Preparing to Meditate


Carefulness

One of the great problems in spiritual growth is carelessness. We fail to pay sufficient attention to what we are doing, why we are doing it, or how well it is being done.

Meditation is a very precise practice. It is important to hit the mark we aim for. We can grievously deceive our self if we believe we are in tune with our Higher Self when we are actually only in touch with the warm and cozy wish life of our subconscious.

The antidote for carelessness is, quite obviously, carefulness. This is the practice of taking the time and effort to do any endeavor properly.

Carefulness includes making sure that our motives for meditating are proper; our understanding of what we are doing is thorough; and our goals are clear and well-defined. Haphazard efforts usually result in haphazard results. A modest amount of planning and preparation can go a long way in improving the quality of our personal development.

It is surprising how many people resent this idea. They just want to be able to plop down and tune in. Usually, this is because they are still operating in the mode of wanting an interesting and pleasant experience. They want our Higher Self to act as a tour guide to something which will be entertaining and magical.

This is not how our Higher Self works, however. Our Higher Self responds to intelligent inquiry, not to requests for a show.

If entertainment what we want, it will turn the enterprise over to the subconscious, which is more than willing to put on a show for us.

It is therefore helpful to cultivate the habit of preparing ourself for the activity of meditation. This is not difficult or even time consuming, but it is most beneficial. It keeps us focused on our goals and helps protect us from being sidetracked. It reminds us of the serious purpose of meditating and encourages us to proceed carefully. And it creates a matrix of expectation and need which helps invoke the presence of our Higher Self.

Those Who Have Difficulty Meditating

There are certain types of people who will find meditation unusually challenging. The reason or this is that they hold on to beliefs that limit their ability to work with abstract forces and higher authority. The type of beliefs that make it difficult to meditate include feelings of inferiority and unworthiness and fear that contacting higher power might be dangerous or unpleasant.

Our preparation for effective meditation will be incomplete unless we examine ourself for traces of these limiting beliefs. While removing these beliefs is not always easy, the meditator can at least learn to set them aside as they engage the meditative practice.

There are many categories of people who have difficulty meditating for these reasons. They include the following.

Those who maintain a poor self-image

As long as we feel inferior and unworthy of any help or friend, we will find it very difficult to contact our Higher Self and its treasures. Even if we discover and experience the love of our Higher Self, we would likely be unwilling to believe that we deserve it. Because of this belief we would probably not accept this encouragement or do anything useful with it. As a result, we will not experience a healthy and productive meditative state.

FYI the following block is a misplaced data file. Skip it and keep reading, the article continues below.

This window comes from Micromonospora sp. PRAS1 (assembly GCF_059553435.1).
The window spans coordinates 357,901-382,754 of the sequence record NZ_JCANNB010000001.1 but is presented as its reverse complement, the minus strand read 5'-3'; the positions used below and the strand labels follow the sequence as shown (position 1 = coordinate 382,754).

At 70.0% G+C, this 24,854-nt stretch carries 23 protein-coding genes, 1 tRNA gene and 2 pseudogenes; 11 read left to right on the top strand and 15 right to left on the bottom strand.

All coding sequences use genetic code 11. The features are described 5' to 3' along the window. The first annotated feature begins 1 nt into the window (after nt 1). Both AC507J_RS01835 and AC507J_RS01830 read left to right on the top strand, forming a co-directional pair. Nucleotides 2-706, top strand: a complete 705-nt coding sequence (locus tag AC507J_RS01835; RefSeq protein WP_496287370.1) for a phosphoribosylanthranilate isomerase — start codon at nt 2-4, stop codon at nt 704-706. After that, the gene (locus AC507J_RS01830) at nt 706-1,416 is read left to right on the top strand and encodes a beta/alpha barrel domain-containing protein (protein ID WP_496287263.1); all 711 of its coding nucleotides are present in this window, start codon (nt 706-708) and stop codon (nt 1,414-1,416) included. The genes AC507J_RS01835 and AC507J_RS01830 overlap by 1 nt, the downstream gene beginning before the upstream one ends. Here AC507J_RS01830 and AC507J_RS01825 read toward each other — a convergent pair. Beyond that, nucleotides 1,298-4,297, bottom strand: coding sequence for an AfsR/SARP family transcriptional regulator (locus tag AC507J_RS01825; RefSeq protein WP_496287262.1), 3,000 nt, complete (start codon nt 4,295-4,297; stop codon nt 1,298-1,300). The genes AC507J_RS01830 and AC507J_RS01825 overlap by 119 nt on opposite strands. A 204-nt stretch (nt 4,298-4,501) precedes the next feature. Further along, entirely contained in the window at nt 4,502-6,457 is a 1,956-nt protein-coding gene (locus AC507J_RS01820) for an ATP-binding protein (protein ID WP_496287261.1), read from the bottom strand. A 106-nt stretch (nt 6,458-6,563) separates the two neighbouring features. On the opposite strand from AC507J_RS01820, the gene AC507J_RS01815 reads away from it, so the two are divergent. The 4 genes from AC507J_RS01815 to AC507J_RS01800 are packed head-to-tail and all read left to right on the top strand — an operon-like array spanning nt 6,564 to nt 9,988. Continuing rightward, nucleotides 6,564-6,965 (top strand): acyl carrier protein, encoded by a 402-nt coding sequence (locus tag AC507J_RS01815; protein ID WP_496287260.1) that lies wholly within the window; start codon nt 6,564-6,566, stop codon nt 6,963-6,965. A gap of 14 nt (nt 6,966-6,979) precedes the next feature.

Thus, if we regard ourself as inadequate, inferior, or guilty, then we have a problem. We need to recognize how these beliefs limit our ability to accept the treasures of our Higher Self. They should be set aside as part of our preparation for meditation.

To reduce our sense of being inadequate and unworthy, it is helpful to understand that our Higher Self has more faith in us than we do. It would not have selected us for the roles we play in life unless It knew we had the potential to do an adequate job. Accepting this powerful support will provide the strength and belief to rise above our sense of inferiority.

Those who sustain a martyr complex or depression

If we believe our self to be a victim of life, or find life to be an unmitigated hell, it will not be possible to approach our Higher Self effectively. The forces and strengths of our Higher Self will be unable to penetrate the tent of gloom and pessimism in which we have chosen to camp. It is our responsibility to strike this tent before we can expect the light and love of our inner life to enter.

Those who indulge a guilty conscience

Guilt can be a major hindrance to allowing the light and love of our Higher Self to enter us. This is especially significant if we have been the victim of the fundamentalist tenet that God is everything and we are nothing.

If we believe that we are born in sin, living in sin, and doomed to die in sin, we will have to put aside this nonsense that God is our adversary.

Instead, we will need to appreciate that our Higher Self as a friend which can help us.

This does not mean we are without some deficiencies in our character and behavior. Of course we have our problems, limitations, and peccadillos, but our spiritual nature is more important than any of these. It is certainly more important and powerful than our guilty feelings and our sense of nothingness. We are the child of our spiritual nature as well as our experiences, and so have the means of healing and enriching that which is imperfect or marred.

Those who are paranoid

People who exaggerate hostile suspiciousness and fear of loss or criticism to irrational extremes become almost incapable of change.

Paranoids tend to project their fears and anxieties onto the world about them. This can escalate to becoming obsessed with the expectation that they will be harmed, cheated, or criticized. Such attitudes foster a climate of defensiveness and hostility which prevents a proper relationship with everything, including our Higher Self.

Paranoid people need to realize that while some of their fears and suspicions undoubtedly do have a basis, there is no reason for projecting them onto our Higher Self.

Our Higher Self is a source of goodwill, peace, insight, and courage, not a malicious fiend. It is a powerful ally we all urgently need. However, it will have difficulty entering us unless we trust It enough to be open to Its love and wisdom.

Those who dabble and sample

There can be no effective meditation without self-discipline and perseverance. The person who hops from one system to another, seeking but never using, is not really interested in growth, just the latest fads.